Dining halls start to use cage-free eggs

By Katie Landeck

Recently, the University of Massachusetts has decided to incorporate more hard shell cage-free eggs into its dining commons. The decision came after students began to petition the University to make the switch.

“I was perplexed that UMass did not have cage-free eggs, with their already high standard of food service,” said Caroline Lehan, who worked with Nora Murphy to convince Ken Toong, executive director of auxiliary enterprise, to have UMass make the switch to cage-free eggs.

Lehan started a Facebook group called “Coalition for Cage-Free UMass” in an effort to attract more students to endorse cage-free eggs. In addition, she also started a petition that garnered 200 signatures in favor of cage-free eggs.

“We hope to help UMass make the switch,” said Lehan, who wants UMass to go completely cage-free by next semester.

UMass is now purchasing 120 cases of cage-free eggs from Pete and Jerry’s farm based in the White Mountains, N.H., according to Toong. There, the chickens are given room to perch, scratch and go outside, weather permitting, according to their website.

Chickens that are not raised in cage-free environments are kept in battery barns where they spend their lives in one-square foot cages, according to Lehan.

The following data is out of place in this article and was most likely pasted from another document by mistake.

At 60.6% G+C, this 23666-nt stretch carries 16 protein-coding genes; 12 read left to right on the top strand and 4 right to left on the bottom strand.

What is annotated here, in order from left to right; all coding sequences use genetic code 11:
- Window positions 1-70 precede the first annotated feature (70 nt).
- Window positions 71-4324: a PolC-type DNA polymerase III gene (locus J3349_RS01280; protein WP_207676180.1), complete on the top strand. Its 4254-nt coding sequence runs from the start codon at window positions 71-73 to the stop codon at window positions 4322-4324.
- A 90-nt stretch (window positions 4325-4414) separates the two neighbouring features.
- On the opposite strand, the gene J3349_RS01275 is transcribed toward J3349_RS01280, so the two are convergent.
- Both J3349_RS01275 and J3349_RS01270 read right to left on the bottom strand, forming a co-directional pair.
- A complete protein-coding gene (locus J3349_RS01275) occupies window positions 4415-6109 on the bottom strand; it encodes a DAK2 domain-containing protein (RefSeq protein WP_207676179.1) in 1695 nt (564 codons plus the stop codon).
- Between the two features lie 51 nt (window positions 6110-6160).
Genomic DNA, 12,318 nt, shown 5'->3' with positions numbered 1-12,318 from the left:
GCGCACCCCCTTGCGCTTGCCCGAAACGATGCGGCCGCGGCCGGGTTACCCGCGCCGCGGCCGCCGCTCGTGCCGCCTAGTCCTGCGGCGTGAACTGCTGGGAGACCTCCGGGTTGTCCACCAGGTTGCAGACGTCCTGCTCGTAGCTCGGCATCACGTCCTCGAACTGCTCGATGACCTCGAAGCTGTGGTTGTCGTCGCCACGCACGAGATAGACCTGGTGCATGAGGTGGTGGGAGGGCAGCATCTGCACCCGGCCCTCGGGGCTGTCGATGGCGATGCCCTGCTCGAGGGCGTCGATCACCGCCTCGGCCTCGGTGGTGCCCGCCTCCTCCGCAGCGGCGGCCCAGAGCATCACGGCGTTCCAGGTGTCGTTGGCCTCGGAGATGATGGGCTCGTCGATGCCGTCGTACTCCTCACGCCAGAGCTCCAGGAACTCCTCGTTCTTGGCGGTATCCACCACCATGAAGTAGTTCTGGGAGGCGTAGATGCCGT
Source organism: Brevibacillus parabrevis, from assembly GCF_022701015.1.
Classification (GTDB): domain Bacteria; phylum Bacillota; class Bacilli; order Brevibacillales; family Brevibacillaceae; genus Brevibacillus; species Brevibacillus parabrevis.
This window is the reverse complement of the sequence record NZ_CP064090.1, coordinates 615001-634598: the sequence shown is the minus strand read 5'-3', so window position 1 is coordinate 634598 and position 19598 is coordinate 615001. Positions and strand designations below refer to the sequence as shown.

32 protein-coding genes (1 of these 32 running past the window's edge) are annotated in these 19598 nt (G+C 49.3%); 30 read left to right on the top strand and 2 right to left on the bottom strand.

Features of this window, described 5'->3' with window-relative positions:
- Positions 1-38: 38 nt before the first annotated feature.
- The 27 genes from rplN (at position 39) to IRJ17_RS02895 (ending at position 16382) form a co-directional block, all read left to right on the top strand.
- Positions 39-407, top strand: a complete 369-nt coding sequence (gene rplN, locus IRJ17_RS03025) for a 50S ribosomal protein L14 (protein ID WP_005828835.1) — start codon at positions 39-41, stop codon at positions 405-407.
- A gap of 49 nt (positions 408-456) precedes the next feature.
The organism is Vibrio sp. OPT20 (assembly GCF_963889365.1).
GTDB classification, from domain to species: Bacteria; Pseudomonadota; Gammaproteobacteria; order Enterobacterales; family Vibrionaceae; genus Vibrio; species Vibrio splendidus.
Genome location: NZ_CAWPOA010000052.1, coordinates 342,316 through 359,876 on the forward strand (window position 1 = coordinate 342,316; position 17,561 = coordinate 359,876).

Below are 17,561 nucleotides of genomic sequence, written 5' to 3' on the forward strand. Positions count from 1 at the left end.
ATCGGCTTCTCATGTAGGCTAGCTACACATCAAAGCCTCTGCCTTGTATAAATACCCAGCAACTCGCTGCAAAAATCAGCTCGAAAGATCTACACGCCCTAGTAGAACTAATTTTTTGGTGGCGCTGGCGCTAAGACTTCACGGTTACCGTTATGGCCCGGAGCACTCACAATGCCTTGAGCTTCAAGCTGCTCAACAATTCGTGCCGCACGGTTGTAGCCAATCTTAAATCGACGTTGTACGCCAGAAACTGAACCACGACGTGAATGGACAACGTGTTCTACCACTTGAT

Before purchasing eggs from Pete and Jerry’s, UMass bought its eggs from Diemomd Egg Farm. While not cage-free, they are located 20 miles away and considered to be local. UMass currently purchases 23 percent of their food from local farmers according to the UMass Dining website.

Lehan argues that cage-free eggs are more humane, healthier for human consumption and even taste better, although the last hasn’t been proven.

Lehan met with Toong last semester to talk about making the switch to the eggs. Auxiliary Services spends $100,000 on eggs in general. According to Toong, the University buys mid-sized eggs instead of the large size eggs which are usually sold to supermarkets.

“Our goal is to have high quality food at all times,” said Toong.

Toong assures that the switch to cage-free will not impact the price of student meal plans.

The changes came as UMass starts to embrace sustainability, according to Toong, who cited the dining commons’ use of wild salmon as an example.

“Being cage-free created a good image for UMass,” said Lehan.

Harvard College has made the switch to serving exclusively cage-free eggs. Brandeis University and Tufts University have also started to serve cage-free eggs.

Anatoliy Devitskiy can be reached at [email protected] Katie Landeck can be reached at [email protected]